Former IRS Commissioner Mark Everson compares the efforts of the IRS to go paperless to the interstate highway system of the 1960s, when he was a child.
“You would drive from New York, where we lived, and I-95 ended in Providence,” he said in an interview with JofA. “You’d be doing great and then, all of the sudden, bingo, there was no more interstate.
“That’s how the IRS has been operating. It’s got certain forms and activities that have been automated and others have not.”
Until this week, that is. With much fanfare, the IRS announced Wednesday that by filing season 2024, taxpayers will be able to file most returns and documents electronically. And by filing season 2025, the IRS will digitize all paper-filed returns when they are received.
If the IRS can meet these goals, the Service will curb the deluge of paperwork that overwhelms it each year. The IRS receives about 76 million paper documents each year. Scanning those paper returns will put an end to the work of entering the information by hand, keystroke by keystroke.
“This is a big watershed moment that’s approaching,” said Everson, who served as IRS commissioner from 2003 to 2007 and now is a vice chairman of alliantgroup, a tax and business consulting group that works with over 4,000 CPA firms nationwide. “And it will make a difference to the taxpayer service.”
Treasury Secretary Janet Yellen and IRS Commissioner Danny Werfel emphasized the improved taxpayer service when they provided details of what they have dubbed paperless processing initiative during a visit Wednesday to an IRS facility in McLean, Va.
The initiative “is the key that unlocks other customer service improvements,” Yellen said in prepared remarks. “It will enable taxpayers to see their documents, securely access their data, and save time and money. And it will allow other parts of the IRS to rely on these digital copies to provide faster refunds, reduce errors in tax processing, and deliver a more seamless and responsive customer service experience.”
The announcement by Yellen and Werfel was not the first word of a paperless IRS. National Taxpayer Advocate Erin Collins told participants at the AICPA & CIMA ENGAGE 2023 in June that the IRS would be paperless by 2025. The Service will convert any paper files from taxpayers to digital before processing them, she said.
Besides the electronic filing and digitization of incoming paper forms that are part of the initiative, older documents will also be digitized, which will give taxpayers access to their data and save the IRS about $40 million in annual storage costs, officials said.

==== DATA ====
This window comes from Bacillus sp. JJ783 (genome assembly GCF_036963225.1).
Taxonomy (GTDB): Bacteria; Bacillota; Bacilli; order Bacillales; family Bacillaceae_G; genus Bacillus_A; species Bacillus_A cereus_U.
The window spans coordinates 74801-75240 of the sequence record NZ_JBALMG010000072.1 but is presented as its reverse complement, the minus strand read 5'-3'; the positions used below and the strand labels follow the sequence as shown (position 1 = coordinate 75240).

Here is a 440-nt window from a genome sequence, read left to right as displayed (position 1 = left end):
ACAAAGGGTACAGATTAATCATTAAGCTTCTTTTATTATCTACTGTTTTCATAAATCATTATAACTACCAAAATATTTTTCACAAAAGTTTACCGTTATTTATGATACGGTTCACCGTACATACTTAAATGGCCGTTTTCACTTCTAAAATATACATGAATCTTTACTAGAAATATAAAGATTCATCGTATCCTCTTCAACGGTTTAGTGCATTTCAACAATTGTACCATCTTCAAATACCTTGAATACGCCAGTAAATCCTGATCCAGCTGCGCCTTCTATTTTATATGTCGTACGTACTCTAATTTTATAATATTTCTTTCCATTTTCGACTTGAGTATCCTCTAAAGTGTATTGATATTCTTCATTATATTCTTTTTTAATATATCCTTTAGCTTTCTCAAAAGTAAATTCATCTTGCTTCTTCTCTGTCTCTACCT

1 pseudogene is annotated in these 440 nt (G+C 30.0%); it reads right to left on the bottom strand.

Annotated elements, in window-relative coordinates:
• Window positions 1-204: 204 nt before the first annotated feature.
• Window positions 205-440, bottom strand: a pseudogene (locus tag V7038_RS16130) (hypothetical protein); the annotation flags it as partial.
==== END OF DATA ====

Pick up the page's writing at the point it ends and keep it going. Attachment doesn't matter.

The move toward a paperless IRS has been at least 25 years in the making. In 1998, Congress passed the IRS Restructuring and Reform Act, P.L. 105-206, that said “paperless filing should be the preferred and most convenient means of filing federal tax and information returns.” It set of goal of having at least 80% of all such returns filed electronically by the year 2007.
And while approximately 94% of individual tax returns are now e-filed, millions still file on paper. Coupled with budget cuts, staffing shortages, and the effects of the COVID-19 pandemic this led to what was one of the most telling images of the IRS paper backlog: a photo of thousands of pieces of paper packed into what was supposed to be a cafeteria at the IRS campus in Austin, Texas.
Werfel referred to that photo in his remarks Wednesday in Virginia.
“The amount of paper still being used inside the IRS often feels more like the 1970s and 1980s than the 21st century,” he said. “During the pandemic, you saw the photos of the IRS cafeteria in our Austin campus with racks and racks of paper absolutely filling the room not normally used for storage. Tens of millions of pieces of paper that require manual processing flood our campuses and offices. It is time to ensure that no cafeteria in the IRS ever looks like that again.”
“A digital IRS rather than a paper IRS is exactly what the was intended when Congress provided new funds under the Inflation Reduction Act, and our announcement today shows that we are taking steps to make on that promise,” Werfel said.
Early in his tenure as IRS commissioner, Everson said he mandated that large corporations and not-for-profits file their returns electronically. Since then, the Service has made “regular strides” toward electronic filing, but “the problem has been the ups and downs of the regular budget,” he said.
Continued, guaranteed funding equals a better IRS, he said. “The reason this is good is they have this pot of money, and they have the confidence that they’ll have enough money to finish things,” he said.